The historian Ernst Kantorowicz, born to a German Jewish family in present-day Poznań, is remembered for such magisterial studies as “The King’s Two Bodies,” still available from Princeton University Press and a study of King Frederick the Second.
Kantorowicz’s dramatic life has also attracted attention, from service in World War I to his escape from the Nazis, as recounted in Alain Boureau’s “Histoires d’un historien: Kantorowicz” from Les editions Gallimard, published in English translation in 2001 from The Johns Hopkins University Press as “Kantorowicz: Stories of a Historian.”
Yet few readers of books by and about Kantorowicz will fully understand how he survived with war without reading the eminent British historian Leslie Mitchell’s definitive “Maurice Bowra: A Life,” out in paperback in 2010 from Oxford University Press.
Mitchell explains how Kantorowicz was stuck in Germany in fall, 1938. Bowra, a gay Oxford classicist of renowned sedentariness (indeed, a sculpted bronze memorial of Bowra at Oxford transforms him into an armchair., hurried to Germany to rescue Kantorowicz. Thereafter, “one way or another, Kantorowicz believed that Bowra had saved his life,” Mitchell writes, by intervening with authorities.
Kantorowicz was allowed to immigrate to America, where he ended his distinguished career at Princeton’s Institute for Advanced Study. Mitchell explains Bowra’s motivation for this valiant assistance: “as friend, and possibly as lover, [Kantorowicz] had enriched Bowra’s life.” Based on his research, Mitchell reiterates that Bowra and Kantorowicz “may, at some point, have been lovers,” based on surviving correspondence and the fact that they met when Kantorowicz was one of the Jewish flock of devotees in the homoerotic circle of German poet Stefan George, a group within a group which also included the poet Karl Wolfskehl and philosopher Kurt Riezler.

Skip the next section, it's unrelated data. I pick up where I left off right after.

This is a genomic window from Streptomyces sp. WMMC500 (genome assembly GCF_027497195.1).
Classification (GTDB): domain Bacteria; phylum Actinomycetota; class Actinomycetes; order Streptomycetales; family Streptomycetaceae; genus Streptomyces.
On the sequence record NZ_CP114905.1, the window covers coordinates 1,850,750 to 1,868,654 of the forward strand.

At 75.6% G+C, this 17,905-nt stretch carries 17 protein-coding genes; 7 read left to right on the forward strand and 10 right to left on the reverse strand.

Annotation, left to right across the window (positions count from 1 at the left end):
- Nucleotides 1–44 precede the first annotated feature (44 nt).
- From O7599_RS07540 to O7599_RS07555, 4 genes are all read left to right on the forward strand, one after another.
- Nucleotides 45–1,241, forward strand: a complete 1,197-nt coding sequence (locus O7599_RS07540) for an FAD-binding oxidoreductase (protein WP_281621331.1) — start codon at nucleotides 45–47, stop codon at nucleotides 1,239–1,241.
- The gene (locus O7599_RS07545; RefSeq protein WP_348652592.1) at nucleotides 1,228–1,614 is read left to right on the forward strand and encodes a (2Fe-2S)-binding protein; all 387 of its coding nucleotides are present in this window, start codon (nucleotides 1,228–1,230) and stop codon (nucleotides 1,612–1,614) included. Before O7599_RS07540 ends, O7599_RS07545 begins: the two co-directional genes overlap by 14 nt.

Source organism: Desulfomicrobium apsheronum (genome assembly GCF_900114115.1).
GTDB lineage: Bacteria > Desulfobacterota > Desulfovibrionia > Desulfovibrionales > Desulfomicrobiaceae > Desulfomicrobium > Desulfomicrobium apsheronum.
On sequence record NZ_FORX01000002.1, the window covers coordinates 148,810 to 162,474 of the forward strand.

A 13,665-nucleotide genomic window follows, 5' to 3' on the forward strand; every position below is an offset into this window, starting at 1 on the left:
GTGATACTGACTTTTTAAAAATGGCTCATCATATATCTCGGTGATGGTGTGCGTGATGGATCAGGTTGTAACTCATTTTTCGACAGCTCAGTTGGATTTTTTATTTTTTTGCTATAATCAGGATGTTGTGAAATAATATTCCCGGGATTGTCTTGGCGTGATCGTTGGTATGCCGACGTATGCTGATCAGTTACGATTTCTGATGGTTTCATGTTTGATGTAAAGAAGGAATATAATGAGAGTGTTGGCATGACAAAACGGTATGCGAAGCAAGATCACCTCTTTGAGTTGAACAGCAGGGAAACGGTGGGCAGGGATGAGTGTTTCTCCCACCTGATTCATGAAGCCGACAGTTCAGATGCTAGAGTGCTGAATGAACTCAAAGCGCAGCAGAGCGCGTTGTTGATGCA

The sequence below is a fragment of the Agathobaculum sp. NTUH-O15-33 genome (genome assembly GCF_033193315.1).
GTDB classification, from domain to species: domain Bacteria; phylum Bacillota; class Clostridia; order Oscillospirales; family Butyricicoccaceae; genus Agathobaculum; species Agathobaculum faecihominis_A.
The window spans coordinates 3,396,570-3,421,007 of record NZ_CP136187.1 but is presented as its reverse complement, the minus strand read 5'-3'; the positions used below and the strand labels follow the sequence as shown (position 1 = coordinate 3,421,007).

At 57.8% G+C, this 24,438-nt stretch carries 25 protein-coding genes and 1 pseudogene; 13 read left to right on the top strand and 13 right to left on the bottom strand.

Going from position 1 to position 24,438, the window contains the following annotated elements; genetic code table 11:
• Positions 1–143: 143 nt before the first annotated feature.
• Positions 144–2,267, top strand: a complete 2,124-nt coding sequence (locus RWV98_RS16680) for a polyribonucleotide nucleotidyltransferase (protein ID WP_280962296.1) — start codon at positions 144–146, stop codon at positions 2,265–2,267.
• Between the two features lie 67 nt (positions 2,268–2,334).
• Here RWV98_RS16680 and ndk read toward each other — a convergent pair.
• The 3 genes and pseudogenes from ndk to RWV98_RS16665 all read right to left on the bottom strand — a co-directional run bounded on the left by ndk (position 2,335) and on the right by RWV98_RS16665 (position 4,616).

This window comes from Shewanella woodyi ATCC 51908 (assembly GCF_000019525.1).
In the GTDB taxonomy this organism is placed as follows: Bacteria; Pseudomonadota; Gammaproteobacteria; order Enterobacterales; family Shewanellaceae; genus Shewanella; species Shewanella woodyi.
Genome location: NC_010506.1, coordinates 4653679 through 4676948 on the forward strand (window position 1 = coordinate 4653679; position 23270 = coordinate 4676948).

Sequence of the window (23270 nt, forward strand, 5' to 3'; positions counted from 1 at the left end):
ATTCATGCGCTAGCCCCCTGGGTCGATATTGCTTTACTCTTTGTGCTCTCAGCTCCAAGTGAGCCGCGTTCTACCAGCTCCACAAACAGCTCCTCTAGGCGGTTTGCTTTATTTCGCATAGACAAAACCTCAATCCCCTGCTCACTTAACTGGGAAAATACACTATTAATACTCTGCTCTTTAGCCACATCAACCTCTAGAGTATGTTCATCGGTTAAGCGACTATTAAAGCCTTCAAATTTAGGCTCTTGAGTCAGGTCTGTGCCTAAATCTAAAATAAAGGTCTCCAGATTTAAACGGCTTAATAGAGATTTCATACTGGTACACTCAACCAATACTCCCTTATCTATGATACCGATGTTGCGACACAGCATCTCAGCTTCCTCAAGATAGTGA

Bowra’s memoirs, originally published by Harvard University Press, describe young Kantorowicz as “lithe, yet of masculine firmness, sophisticated, elegant in dress, gesture, and speech.” Even while trapped in Nazi Germany, Kantorowicz kept up a flirting correspondence with Bowra, responding when the classicist sent him a photo of himself as a youth by declaring how Bowra “must have been extremely handsome in your ‘buggerable’ days.”
When Kantorowicz died in 1963, there were three photographs beside his bed: his father, Bowra, and Stefan George. On hearing of his demise, Bowra wrote to their mutual friend, Supreme Court Justice Felix Frankfurter, to praise Kantorowicz as a “real mensch,” adding that Kantorowicz “stirred my intelligence, bolstered my morale, amused me with dazzling paradoxes and intuitions and formulations.”
Read some of Kantorowicz’s letters (some of them displaying a fairly racy sense of humor and other writings, at a website set up by one of Kantorowicz’s graduate students, the historian Ralph E. Giesey.